Caerphilly Labour councillors' apology for chief's pay
- 19 December 2012
- From the section Wales politics
Labour councillors in Caerphilly have apologised for pay rises awarded to the authority's top officials after protests by trade unions.
The council's Labour leadership said it would take legal advice on whether it was possible to revoke the award.
Staff had protested against a decision to increase the pay grade of the council's chief executive by £27,000.
Public sector trade union Unison welcomed the assurance as a "step in the right direction".
Union members lobbied a meeting of Caerphilly council's Labour group on Tuesday night at the council's headquarters in Ystrad Mynach.
They demanded the council rescind a decision to increase council chief executive Anthony O'Sullivan's pay grade from a maximum of £131,000 to £158,000.
In a statement issued after the meeting, Labour councillors said they "apologise, accept and wholly understand the concerns expressed by staff, trade unions and members of the public for the recent senior remuneration pay decision by a unanimous vote of a cross-party delegated committee".
The group agreed it would arrange an urgent meeting before Christmas with unions to discuss the decision-making process that led to the pay rise.
It said the council leadership would "investigate the possibility of rescinding the decision based upon independent legal advice".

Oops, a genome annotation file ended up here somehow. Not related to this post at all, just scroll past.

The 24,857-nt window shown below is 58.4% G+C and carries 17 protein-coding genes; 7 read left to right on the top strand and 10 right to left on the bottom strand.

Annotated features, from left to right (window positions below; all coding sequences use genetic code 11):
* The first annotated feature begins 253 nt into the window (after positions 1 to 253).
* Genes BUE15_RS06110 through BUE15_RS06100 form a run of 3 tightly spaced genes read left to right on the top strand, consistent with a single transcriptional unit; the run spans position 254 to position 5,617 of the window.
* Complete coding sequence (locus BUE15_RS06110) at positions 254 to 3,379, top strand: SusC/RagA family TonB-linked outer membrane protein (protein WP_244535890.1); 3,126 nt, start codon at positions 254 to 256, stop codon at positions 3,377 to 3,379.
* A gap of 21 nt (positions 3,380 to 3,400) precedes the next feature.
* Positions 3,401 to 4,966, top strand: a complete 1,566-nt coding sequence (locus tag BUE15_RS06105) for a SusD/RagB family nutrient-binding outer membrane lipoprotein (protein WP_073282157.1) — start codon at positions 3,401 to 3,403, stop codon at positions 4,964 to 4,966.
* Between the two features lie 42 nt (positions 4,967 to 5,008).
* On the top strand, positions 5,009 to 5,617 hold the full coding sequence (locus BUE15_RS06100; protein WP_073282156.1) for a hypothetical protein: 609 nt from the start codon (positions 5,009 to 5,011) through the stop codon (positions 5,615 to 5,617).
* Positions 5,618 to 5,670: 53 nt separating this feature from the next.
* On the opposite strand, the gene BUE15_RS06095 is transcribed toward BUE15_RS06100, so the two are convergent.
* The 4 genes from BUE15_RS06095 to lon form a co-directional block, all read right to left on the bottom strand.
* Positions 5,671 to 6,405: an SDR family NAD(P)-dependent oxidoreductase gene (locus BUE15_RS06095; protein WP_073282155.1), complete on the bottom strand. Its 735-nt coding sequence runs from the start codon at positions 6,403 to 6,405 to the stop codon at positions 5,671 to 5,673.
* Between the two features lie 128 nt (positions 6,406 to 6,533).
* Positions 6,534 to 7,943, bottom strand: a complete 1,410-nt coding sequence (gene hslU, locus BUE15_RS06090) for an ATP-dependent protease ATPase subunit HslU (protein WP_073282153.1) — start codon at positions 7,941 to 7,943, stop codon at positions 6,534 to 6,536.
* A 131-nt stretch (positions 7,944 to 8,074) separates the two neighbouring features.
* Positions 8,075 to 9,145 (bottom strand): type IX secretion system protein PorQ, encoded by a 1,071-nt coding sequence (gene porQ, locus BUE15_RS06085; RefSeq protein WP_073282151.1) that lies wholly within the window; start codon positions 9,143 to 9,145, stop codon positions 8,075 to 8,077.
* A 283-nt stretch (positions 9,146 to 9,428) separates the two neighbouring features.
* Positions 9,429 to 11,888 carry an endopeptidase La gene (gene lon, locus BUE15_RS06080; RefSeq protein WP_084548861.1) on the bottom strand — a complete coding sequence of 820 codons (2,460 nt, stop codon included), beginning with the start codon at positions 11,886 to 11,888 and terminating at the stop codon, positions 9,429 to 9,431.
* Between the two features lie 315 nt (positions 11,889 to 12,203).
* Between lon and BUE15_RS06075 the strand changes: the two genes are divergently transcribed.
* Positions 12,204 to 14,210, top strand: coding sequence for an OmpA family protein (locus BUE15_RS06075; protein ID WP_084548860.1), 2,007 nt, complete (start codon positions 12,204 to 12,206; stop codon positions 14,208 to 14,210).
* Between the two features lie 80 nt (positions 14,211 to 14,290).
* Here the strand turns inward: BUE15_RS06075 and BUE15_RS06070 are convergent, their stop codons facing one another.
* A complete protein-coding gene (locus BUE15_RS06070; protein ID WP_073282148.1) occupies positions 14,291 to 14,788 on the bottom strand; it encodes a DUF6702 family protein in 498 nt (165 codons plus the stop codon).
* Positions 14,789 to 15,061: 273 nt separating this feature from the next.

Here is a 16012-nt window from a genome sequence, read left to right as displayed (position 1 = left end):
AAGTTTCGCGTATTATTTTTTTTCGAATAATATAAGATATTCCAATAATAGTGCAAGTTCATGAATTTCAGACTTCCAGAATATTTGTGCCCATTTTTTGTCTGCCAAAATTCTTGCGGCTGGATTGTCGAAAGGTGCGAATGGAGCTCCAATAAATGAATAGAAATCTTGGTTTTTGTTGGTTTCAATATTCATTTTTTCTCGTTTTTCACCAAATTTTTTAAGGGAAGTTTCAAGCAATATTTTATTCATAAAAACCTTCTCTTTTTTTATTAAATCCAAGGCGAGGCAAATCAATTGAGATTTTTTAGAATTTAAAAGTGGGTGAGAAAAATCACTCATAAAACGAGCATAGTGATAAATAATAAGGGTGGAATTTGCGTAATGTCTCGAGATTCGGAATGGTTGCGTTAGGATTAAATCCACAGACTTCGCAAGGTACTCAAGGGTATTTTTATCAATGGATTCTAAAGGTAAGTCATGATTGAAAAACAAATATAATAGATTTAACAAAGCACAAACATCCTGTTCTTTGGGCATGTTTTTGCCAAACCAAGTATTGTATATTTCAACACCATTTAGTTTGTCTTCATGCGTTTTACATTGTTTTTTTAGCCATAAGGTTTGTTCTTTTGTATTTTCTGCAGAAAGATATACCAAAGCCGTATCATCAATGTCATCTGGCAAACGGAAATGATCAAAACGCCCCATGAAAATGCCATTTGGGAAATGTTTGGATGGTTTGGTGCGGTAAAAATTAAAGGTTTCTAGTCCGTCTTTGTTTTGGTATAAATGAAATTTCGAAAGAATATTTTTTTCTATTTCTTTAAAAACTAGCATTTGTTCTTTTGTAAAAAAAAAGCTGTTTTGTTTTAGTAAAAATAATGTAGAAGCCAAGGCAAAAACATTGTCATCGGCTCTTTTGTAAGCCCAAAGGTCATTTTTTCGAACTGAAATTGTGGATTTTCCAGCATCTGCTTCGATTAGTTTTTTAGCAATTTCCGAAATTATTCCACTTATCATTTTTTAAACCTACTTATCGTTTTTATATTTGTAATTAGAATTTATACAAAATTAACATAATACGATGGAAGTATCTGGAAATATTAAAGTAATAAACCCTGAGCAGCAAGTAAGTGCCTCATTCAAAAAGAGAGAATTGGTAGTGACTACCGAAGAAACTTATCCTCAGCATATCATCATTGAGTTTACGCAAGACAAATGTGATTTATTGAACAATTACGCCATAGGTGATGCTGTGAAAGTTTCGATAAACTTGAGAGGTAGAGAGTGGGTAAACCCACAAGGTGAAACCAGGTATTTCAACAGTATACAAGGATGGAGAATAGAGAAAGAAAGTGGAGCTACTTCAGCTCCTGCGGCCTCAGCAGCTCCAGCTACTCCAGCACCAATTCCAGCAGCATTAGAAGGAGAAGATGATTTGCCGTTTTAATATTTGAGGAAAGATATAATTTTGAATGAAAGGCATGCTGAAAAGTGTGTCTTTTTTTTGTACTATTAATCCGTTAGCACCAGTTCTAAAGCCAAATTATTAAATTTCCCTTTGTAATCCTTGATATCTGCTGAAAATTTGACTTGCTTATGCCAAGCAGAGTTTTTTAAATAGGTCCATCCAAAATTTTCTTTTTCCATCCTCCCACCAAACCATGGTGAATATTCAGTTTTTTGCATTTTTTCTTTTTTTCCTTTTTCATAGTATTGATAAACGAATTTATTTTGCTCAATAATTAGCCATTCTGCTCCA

In future, the full council will decide on remuneration levels for senior managers, it added.
Unison Caerphilly branch secretary Gary Enright said: "This statement by the Labour group is a step in the right direction, and sets the platform for future engagement with this administration.
'Wholly understand concerns'
"It is testament and commendable that this administration apologise, accept and wholly understand the concerns expressed by staff, trade unions and members of the public."
The council has previously said a cross-party committee reviewed pay arrangements for senior staff.
Minutes of a meeting where the pay rise was agreed were presented to the full council in October without any concerns being raised. It added that Mr O'Sullivan's pay met an independent external pay scheme.
Caerphilly Labour MP Wayne David welcomed the councillors' apology.
"I am very pleased that the council's Labour group has recognised the strength of feeling amongst the general public and council employees," he said.
"I had received many emails from constituents who were extremely concerned about the decision. I shared their concern.
"I am sure that if it is legally possible to reverse the initial decision, it will be reversed. The Labour group, having listened to the people, must now begin the urgent task of rebuilding the confidence and trust of the people of the Caerphilly borough."
Plaid Cymru councillor Colin Mann, who leads the second-biggest group on Caerphilly council, said: "The rises proposed were and are still utterly unacceptable, particularly at a time when council workers have seen their pay frozen for three years".